From the red carpet to the live performances to the acceptance speeches, there is so much detail to comb over at an Academy Awards presentation you can practically drive yourself crazy. The sensually rich, over-the-top production is always worth a look, and in anticipation of this year’s event on Sunday night, we at DoYouRemember can’t help but look back at iconic Oscar moments from the past.
Hitchcock Gets Honorary Oscar
The British auteur wasn’t one for vanity or press. So on the occasion of his honorary award for lifetime achievement, he gave the media little to mull over the next day, briskly walking on stage and saying a few curt words. Apparently he was upset that he never won an actual Oscar, and saw this award as thin compensation.
Oy Vey, Vanessa!
Before taking her Oscar-winning role in 1977’s Julia, Vanessa Redgrave had sponsored and produced a pro-Palestinian documentary. Her nomination caused members of the Jewish Defense League to speak out against her, but she nevertheless won. Redgrave suffered an incredibly negative backlash after making anti-Zionist remarks during her acceptance speech.
Roberto Benigni Goes Crazy
This was the closest anyone has ever come to crowd surfing at the Oscars. Thank God it came from an extremely talented Italian actor and director responsible for making one of the most heartwarming Holocaust movies of all time. Otherwise it would be a tad gauche.
Sacheen Littlefeather for Marlon Brando
The iconic star became involved with the American Indian Movement in the early 1970s, and decided to boycott the Oscars when he was nominated for Best Actor for The Godfather in 1973. When he won, in his place the AIM sent Sacheen Littlefeather (born Marie Cruz) to read a statement protesting Hollywood’s depiction of Native Americans and describing the recent events at Wounded Knee, South Dakota, where approximately 200 Oglala Lakota had taken over the town.
Woody Allen Makes His Oscar Debut
Allen has famously snubbed the Academy Awards as a superficial popularity contest since the days of his early films. But when board members called on him to give this post-9/11 tribute to New York, he gladly said a couple of heartwarmingly hilarious words.
The ’70s were all about streaking, and the Oscars were no exception to the trend. Watch debonair Pink Panther actor David Niven chuckle his way through the bare-assed caper.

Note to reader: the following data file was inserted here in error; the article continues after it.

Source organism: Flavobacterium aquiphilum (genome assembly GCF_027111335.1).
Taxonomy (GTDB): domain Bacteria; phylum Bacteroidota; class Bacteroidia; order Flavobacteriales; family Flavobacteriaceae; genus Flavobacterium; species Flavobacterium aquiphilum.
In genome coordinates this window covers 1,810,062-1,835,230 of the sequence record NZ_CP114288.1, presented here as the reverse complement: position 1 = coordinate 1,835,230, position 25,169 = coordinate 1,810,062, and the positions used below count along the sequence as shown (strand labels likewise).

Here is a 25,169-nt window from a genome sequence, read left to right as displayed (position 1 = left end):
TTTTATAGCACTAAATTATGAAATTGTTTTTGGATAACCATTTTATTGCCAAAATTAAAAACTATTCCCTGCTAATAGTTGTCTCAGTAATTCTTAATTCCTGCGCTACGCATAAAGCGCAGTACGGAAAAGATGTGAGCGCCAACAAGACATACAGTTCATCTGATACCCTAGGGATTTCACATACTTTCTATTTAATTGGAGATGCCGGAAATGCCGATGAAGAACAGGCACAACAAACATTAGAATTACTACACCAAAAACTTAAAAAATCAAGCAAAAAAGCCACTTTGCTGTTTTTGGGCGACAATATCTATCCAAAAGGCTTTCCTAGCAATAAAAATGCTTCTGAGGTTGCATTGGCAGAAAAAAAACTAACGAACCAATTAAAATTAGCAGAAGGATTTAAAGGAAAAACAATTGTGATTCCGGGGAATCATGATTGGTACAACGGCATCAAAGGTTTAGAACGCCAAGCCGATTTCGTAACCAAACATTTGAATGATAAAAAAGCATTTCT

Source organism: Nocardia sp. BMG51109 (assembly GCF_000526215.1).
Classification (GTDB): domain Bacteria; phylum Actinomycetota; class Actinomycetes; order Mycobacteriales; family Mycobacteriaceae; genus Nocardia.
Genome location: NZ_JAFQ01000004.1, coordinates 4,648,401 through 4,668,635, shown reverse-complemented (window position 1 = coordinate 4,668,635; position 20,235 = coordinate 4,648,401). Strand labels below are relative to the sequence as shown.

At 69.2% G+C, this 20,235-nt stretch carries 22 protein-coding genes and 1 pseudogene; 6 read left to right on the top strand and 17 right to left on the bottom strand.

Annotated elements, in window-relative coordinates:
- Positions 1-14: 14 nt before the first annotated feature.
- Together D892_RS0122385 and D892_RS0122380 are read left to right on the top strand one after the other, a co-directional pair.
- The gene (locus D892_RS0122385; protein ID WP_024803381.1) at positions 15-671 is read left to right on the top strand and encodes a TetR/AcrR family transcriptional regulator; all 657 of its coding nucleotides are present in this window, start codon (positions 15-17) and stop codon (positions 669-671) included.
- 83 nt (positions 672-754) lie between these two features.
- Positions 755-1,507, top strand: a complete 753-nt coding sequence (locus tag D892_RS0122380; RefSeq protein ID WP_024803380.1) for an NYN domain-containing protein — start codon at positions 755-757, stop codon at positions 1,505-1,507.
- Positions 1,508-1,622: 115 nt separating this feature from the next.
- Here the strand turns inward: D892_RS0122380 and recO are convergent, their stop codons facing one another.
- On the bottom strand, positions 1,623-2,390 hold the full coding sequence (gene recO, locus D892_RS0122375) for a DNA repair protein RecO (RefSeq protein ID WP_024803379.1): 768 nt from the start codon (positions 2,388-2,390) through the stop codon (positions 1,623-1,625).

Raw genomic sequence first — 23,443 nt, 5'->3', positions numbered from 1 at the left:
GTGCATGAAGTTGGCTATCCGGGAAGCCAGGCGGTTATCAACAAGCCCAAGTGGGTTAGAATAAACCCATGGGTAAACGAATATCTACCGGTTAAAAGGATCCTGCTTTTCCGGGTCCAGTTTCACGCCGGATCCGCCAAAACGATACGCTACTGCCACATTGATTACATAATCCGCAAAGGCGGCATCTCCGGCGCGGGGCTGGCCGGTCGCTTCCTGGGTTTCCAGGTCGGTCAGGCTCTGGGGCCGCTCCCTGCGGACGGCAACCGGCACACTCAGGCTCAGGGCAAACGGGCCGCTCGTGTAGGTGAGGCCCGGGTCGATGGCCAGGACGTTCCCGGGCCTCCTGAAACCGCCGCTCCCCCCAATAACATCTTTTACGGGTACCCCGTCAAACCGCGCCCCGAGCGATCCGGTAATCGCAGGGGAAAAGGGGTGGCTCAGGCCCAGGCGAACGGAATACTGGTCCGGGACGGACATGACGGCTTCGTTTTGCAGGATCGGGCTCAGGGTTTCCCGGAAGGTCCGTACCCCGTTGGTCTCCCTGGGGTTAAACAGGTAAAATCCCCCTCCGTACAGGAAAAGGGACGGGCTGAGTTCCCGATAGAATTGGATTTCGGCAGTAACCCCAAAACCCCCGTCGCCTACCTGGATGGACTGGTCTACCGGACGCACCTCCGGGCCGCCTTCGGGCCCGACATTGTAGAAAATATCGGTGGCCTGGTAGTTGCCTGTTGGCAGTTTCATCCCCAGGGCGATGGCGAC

Michael Moore Mouths Off
Fresh off the heels of a win for his critically acclaimed anti-gun documentary, Bowling for Columbine, Moore invited all his fellow nominees on stage to make a statement against neoconservative America. Though he was booed and cut off mid-sentence by the orchestra, Moore still managed to spice up the year’s festivities.
Barbra Streisand and Katharine Hepburn Forced to Share
Though it rarely occurs, ties in the Oscar tally are feasibly possible. Hepburn (Best Actress for The Lion in Winter) and Streisand (the same for Funny Girl) were forced to share the honors, and handled it as best as self-centered actresses could: One of them didn’t show up.
Disney Gets a Special Oscar
Snow White and the Seven Dwarfs was the first full-length animated feature film, and to honor its innovation, the Academy gave Disney an Oscar complete with seven miniatures.
Tom Hanks Accidentally Outs His Friends
After thanking his co-stars, director, producers and managers when he won Best Actor for the AIDS drama Philadelphia, Hanks went on to thank his high-school drama teacher, and former classmate, both of whom are gay. One tiny problem: They were not out at the time. The incident inspired Paul Rudnick to write the script for the 1997 film In & Out.
South Park Creators Turn Up in Drag
Trey Parker and Matt Stone knew exactly how to satirize the beauty pageant-esque vibe the Oscars give out, showing up as Gwyneth Paltrow and Jennifer Lopez at the 2000 show. They claim to have been on LSD.
Ah, Shit: Samuel L. Jackson
If you want to get through Anna Paquin’s annoying intro, fast-forward to 1:10. Sam Jackson is no sore loser, but he probably expected to win the award for his great role in Pulp Fiction. When he didn’t, he made sure everyone in America knew he was pissed.